Average Michigan Teacher Pay Nation's Highest When Adjusted for Cost of Living

It costs less to live here, so 10th-highest is actually No. 1

A recent study by an Oklahoma think tank found that teachers’ salaries in Michigan are the highest in the nation when adjusted for the lower cost of living here.

When salaries are adjusted to reflect the difference between prices here and the national average, Michigan teachers on average earned the equivalent of $69,888 in the 2015-16 school year.

The study was authored by Byron Schlomach of the Oklahoma-based 1889 Institute, a free-market think tank. Schlomach said in an email he used salary data from a National Education Association survey.

Michigan’s average teacher salary when unadjusted is $63,878, ranking 10th nationally.

In 2013, the average beginning salary in the state was $35,901, ranking 19th nationally. But the state moved up the chart when cost-of-living differences were taken into account. The beginning salary that year, expressed as “average 2013 beginning salary when adjusted for cost of living in 2016,” was $39,279, placing Michigan eighth in the nation.

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Illinois, Pennsylvania, Wyoming, and Ohio rounded out the top five states with the highest average teacher salaries adjusted for the cost of living. Michigan’s average is over $6,000 more than that of second-place Illinois, which is $63,765.

The five states with the lowest cost-of-living-adjusted salaries in 2016 are Arizona, Oregon, Maine, South Dakota and Hawaii, respectively.

The national average teacher pay is $56,383, the study notes.

Ben DeGrow, the director of education policy for the Mackinac Center for Public Policy, said the study shows Michigan teachers are comparatively well-paid.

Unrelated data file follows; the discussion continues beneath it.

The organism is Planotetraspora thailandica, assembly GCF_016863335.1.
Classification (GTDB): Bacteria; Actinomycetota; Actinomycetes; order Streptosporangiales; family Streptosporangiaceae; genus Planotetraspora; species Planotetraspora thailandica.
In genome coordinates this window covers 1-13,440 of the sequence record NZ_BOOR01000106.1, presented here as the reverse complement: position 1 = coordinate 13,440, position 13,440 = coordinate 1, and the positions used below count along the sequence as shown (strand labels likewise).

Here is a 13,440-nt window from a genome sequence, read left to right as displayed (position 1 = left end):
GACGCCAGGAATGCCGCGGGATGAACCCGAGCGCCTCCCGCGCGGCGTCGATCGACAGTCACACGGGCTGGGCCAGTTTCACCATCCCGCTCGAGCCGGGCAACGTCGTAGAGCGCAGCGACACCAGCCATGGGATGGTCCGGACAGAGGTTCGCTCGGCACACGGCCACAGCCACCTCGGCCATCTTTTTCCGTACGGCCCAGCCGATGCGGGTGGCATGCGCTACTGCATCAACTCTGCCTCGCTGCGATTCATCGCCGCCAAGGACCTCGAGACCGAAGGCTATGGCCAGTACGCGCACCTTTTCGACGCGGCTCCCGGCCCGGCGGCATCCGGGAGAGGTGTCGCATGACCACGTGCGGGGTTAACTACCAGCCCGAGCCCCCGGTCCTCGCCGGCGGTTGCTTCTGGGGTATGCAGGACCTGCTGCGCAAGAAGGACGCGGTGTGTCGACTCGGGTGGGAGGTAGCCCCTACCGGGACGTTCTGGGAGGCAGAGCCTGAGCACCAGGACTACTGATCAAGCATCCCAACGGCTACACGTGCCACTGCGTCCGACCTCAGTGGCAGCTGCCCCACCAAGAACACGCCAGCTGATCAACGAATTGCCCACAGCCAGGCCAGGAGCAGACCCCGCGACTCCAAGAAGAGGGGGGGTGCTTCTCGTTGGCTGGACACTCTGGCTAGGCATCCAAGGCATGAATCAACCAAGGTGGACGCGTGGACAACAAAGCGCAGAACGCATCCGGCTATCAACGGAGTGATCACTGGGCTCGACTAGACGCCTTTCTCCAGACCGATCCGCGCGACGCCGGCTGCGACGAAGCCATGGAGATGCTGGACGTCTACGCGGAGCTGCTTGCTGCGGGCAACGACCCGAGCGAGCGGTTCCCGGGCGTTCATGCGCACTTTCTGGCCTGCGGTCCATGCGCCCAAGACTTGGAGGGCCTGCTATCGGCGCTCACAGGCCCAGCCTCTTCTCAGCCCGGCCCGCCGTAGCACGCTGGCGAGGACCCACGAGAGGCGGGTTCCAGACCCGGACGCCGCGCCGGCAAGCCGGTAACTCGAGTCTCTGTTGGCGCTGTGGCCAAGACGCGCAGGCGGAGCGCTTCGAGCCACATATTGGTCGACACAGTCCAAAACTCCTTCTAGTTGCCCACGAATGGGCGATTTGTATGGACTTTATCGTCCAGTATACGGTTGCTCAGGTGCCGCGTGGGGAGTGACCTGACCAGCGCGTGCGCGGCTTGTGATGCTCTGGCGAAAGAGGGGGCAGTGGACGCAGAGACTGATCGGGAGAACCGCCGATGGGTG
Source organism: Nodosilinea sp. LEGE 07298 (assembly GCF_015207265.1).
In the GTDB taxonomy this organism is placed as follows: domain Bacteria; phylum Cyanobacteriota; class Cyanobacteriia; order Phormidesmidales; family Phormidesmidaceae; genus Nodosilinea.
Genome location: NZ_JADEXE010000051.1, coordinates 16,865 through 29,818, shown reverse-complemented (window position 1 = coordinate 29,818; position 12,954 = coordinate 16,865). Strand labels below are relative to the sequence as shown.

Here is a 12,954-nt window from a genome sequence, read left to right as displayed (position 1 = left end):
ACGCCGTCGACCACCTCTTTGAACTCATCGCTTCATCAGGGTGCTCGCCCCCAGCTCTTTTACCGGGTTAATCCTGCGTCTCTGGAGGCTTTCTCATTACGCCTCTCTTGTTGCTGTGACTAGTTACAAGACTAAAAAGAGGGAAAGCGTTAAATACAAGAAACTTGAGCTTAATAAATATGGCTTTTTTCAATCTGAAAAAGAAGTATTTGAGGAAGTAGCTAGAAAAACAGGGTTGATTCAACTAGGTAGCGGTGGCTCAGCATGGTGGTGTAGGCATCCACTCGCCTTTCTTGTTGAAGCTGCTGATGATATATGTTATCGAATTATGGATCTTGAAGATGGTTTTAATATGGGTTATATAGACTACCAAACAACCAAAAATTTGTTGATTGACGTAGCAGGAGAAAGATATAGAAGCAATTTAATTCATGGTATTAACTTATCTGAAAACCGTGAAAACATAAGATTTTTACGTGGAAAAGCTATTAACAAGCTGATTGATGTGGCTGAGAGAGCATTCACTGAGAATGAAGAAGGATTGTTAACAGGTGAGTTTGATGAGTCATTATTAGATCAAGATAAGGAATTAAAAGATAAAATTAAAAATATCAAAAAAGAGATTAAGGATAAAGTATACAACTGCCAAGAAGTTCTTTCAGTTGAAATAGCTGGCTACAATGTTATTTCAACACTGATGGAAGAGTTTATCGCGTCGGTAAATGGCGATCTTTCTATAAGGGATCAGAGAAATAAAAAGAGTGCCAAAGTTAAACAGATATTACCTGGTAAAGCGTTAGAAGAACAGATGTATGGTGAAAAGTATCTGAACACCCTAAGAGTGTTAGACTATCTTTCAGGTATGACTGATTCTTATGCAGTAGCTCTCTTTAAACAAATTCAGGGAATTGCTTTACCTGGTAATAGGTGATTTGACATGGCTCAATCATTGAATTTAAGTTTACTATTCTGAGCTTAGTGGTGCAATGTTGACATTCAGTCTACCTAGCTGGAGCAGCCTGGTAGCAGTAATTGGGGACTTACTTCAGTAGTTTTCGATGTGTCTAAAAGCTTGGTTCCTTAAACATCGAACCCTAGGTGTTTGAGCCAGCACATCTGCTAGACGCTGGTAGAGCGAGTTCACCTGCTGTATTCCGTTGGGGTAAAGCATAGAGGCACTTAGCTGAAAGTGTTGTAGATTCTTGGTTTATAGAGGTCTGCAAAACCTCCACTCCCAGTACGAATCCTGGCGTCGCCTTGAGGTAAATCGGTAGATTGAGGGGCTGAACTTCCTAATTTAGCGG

“This report confirms that especially compared to other states, a Michigan public school teaching career is a far cry from a path to poverty,” he said. “Given the significant investment our state’s taxpayers are making already, we need to dedicate more dollars to educators who give student learning the biggest boost, rather than simply rewarding years of service and credentials.”

DeGrow also said more Michigan school districts should be following the 2011 law that requires teachers to be evaluated and paid based on performance.

Michigan’s Revised School Code says: “The board of a school district or intermediate school district or board of directors of a public school academy shall adopt and implement for all teachers and school administrators a rigorous, transparent, and fair performance evaluation system.”

The code adds that tenured and nontenured teachers or administrators deemed ineffective can be fired if given a chance to improve. In 2013-14 less than one percent of teachers were deemed “ineffective” while student performance slumped.

The National Education Association ranked Michigan teachers as having the 11th-highest salary for 2014-15, making $63,856, while the national average was $57,420. In 2013-14 the average was $62,166.

The Michigan Education Association did not respond to a request for comment.


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